Embryo donation is legally considered a property transfer and not an adoption by state laws. However, Georgia enacted a statute called the "Option of Adoption Act" in 2009 which provided a procedure for, but (importantly) did not require—a confirmatory court order of parentage following embryo adoption. One advantage some embryo adoption couples in Georgia have derived from this law is that they have become eligible for the federal Adoption Tax Credit.
Embryo donation can be carried out as a service of an individual infertility clinic (where donor and recipient families typically live in the local area and are both patients of the same clinic) or by any of several national organizations. The process described below is typical of an "adoption-agency-based" national program:
Genetic parents entering an embryo adoption program are offered the benefits of selecting the adoptive parents from the agency's pool of prescreened applicants. Embryo ownership is transferred directly from the genetic parents to the adoptive parents. Genetic parents may be updated by the agency when a successful pregnancy is achieved and when a child(ren) is/are born. The genetic parents and adoptive parents may negotiate their own terms for future contact between the families.
Prospective adoptive parents entering a program complete an application, traditional adoption home study, adoption education, health checks and in some cases, depending on the requirements of both the home study and placement agencies, court certification of adoption eligibility. Their completed paperwork and fees are submitted to the placement agency, which reviews their file and matches them to genetic parents with similar preferences including desired level of openness post-adoption. Genetic and prospective parents are then given the chance to approve the match. Once all parties agree, the embryo is transferred to the adoptive mother's clinic for a frozen embryo transfer.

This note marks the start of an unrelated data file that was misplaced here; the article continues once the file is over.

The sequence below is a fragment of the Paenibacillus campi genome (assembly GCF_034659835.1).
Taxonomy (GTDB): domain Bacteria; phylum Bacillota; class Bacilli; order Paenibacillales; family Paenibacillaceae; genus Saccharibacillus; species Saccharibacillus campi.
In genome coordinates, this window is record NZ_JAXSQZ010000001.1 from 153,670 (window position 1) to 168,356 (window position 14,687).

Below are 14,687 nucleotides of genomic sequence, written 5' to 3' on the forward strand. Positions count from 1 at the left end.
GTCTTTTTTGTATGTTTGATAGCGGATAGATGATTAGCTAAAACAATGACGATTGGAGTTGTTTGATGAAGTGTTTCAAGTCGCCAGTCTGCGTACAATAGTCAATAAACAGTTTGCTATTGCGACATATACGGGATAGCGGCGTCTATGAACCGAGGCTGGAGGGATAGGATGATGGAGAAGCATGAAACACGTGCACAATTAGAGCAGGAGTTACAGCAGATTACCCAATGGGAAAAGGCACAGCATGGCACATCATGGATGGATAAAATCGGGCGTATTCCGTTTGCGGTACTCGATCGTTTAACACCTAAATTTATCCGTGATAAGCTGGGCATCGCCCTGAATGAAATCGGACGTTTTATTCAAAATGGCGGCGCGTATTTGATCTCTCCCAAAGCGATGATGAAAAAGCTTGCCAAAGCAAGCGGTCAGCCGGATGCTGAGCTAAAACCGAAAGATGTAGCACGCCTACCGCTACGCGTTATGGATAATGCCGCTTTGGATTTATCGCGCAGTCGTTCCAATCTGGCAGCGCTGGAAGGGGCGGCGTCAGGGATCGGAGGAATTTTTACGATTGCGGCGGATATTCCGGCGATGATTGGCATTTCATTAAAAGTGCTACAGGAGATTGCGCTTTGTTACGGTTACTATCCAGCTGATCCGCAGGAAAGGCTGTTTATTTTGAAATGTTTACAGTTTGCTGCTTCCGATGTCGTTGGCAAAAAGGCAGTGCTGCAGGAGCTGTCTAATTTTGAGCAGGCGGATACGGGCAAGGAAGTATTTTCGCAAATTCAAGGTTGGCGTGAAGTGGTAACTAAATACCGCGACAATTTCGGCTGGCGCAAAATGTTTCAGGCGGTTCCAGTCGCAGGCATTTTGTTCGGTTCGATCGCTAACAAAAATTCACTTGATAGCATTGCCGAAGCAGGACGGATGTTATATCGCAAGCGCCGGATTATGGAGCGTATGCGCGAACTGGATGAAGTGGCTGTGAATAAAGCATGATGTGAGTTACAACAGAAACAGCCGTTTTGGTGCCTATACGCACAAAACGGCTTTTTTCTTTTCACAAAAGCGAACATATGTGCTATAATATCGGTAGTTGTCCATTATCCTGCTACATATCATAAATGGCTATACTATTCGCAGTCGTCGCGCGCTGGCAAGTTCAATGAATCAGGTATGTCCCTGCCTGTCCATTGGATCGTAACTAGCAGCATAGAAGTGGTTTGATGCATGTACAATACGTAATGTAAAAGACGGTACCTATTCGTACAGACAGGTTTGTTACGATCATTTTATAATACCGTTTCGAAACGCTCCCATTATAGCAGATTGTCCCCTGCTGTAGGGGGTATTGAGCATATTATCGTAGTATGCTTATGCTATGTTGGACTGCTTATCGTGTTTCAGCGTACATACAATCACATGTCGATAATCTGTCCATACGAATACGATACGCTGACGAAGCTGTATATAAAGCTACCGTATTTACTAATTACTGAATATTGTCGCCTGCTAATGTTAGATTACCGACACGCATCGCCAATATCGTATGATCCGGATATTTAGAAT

None of the procedures involved with embryo adoption by either the genetic or adopting parents are legal requirements of embryo transfer. The process is entered into willingly by both sets of parents because of the added safeguards, knowledge and communication offered to both parties by the system. The Snowflakes Embryo Adoption Program refers to the uniqueness of each embryo. Because Nightlight Christian Adoptions was the first to publicize the option nationally and, for several years, handled most cases in which families were matched outside the confines of an individual clinic, the term "Snowflake Babies" has become common vernacular when referring to the embryo-adoption process, though no longer referring exclusively to Nightlight's Snowflake Embryo Adoption Program.